Tuesday, April 13, 2021
North East

AIUDF loses it mojo, contests only 3 seats

GUWAHATI, APRIL 14: The All India United Democratic Front (AIUDF) was expected to become what its predecessor, United Minorities Front, could not in the 1980s – a formidable defender of minority rights and the voice of immigrants when Assam was recovering from a violent anti-foreigners agitation.
But the sweet smell of success has of late been eluding the party that perfume baron Maulana Badruddin Ajmal had formed in 2005 after the Supreme Court scrapped the Illegal Migrants (Determination by Tribunal) Act, 1983. And after a dismal show in the panchayat election in December 2018, the party seemed to run out of steam.
The AIUDF has fielded candidates in the Barpeta, Dhubri and Karimganj Lok Sabha constituencies against the 6 it contested in 2014, winning 3 comfortably. Ajmal won the Dhubri seat, his brother Sirajuddin Ajmal Barpeta and Radheyshyam Biswas Karimganj.
Prior to the poll process, the AIUDF had announced it would field 8 candidates.
The party has retained the Dhubri and Karimganj candidates but replaced Sirajuddin Ajmal with Rafiqul Islam. “We are contesting only 3 seats this time after assessing our chances. We are not contesting elsewhere because we do not want the secular votes to be divided,” AIUDF general secretary Aminul Islam said.
Bangladeshi tag
Ajmal has always insisted that his party was not only for migrant Muslims, as projected by rivals.
“As our name suggests, we are a democratic set-up that is for all communities, whether migrant or indigenous. But an image has been created deliberately because of the beard and skullcap some of us sport,” he says.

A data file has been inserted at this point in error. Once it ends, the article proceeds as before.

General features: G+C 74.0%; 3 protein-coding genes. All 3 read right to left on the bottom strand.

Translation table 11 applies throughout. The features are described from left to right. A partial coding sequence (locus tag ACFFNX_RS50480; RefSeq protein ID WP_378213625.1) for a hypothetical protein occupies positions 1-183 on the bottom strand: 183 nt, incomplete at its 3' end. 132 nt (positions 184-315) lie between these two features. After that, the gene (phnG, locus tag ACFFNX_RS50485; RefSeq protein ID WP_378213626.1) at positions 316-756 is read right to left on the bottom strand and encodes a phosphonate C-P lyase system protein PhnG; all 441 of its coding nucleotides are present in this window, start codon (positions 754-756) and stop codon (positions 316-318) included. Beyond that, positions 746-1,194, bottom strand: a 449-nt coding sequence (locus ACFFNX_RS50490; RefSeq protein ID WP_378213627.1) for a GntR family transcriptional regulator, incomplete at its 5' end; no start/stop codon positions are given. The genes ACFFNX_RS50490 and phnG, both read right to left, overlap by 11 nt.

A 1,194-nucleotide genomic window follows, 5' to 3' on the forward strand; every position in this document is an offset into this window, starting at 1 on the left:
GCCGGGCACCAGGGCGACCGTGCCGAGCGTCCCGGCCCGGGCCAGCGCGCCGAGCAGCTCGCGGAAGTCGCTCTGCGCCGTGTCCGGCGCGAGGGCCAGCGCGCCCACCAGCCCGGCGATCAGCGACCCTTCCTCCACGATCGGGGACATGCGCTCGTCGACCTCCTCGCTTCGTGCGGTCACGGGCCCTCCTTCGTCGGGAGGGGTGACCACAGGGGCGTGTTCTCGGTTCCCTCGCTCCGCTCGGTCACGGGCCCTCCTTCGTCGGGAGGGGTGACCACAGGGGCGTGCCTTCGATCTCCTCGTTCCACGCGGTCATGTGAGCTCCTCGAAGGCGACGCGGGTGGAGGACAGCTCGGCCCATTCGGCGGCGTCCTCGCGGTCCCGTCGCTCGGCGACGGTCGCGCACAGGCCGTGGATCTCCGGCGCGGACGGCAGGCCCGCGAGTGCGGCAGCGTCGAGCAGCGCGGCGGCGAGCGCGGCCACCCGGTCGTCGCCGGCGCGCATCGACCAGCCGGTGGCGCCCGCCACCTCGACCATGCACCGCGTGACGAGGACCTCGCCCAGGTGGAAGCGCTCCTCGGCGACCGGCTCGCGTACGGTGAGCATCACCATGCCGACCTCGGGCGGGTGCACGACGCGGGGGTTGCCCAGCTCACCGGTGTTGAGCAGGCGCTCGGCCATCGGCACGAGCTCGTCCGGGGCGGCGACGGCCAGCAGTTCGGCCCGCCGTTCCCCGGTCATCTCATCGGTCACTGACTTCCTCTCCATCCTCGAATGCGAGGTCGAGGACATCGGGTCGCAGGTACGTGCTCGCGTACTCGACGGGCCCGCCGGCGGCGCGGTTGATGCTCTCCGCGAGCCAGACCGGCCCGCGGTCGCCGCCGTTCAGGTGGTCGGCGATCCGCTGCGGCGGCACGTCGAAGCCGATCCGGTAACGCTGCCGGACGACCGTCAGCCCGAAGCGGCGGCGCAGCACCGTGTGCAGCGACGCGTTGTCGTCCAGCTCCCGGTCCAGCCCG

But that did not stop the others, the Bharatiya Janata Party in particular, from indicating that the AIUDF equalled Bangladeshi. According to political scientist AR Dutta, the AIUDF’s alleged deal with the Congress, considered the beneficiary of some 30% Muslim votes before the AIUDF cut in, was a factor in the BJP winning an unprecedented 7 Lok Sabha seats in 2014 and the 2016 Assembly polls in Assam.
Justifying the BJP’s push for the Citizenship (Amendment) Bill, Assam Finance Minister Himanta Biswa Sarma had in January used Ajmal as an example of “Jinnah’s legacy”. He said “Badruddin Ajmal will become the Chief Minister” if the constitutional rights of the indigenous people were not protected.
BJP president Amit Shah went a step further, saying Ajmal and former Congress CM Tarun Gogoi “plan to fill Assam with illegal migrants” for the sake of the political future of the latter’s son Gaurav Gogoi, the Congress candidate from the Kaliabor Lok Sabha seat.
“This is propaganda. The BJP is feeling the heat and is linking us with the party that provided a strong challenge to us in the past. If Congress had an understanding, candidates would not have been fielded where they are contesting,” the former CM said.
In Abdul Khaleque, MLA, and former Abu Taher Bepari, MLA, the Congress has strong candidates in Barpeta and Dhubri.
The AIUDF is believed to be suffering from a leadership vacuum. “We had high hopes. But the party failed to raise the issues it promised to, promoted a coterie culture to deny space to independent thinking,” former party leader Hafiz RA Choudhury said.
The party’s slide was apparent in the 2016 Assembly election when it won 13 seats – 5 fewer than in 2011 when it became the 2nd largest party – with a drop of 13% in vote share. It fared worse in the rural polls, managing to win only 26 zila panchayat seats, over 65% less than its 2013 tally. It was second to the Congress with 76 seats that year.
But the party said it has a lot of fight left in it, and that it would show in the outcome of Mandate 2019. (Courtesy: The Hindu)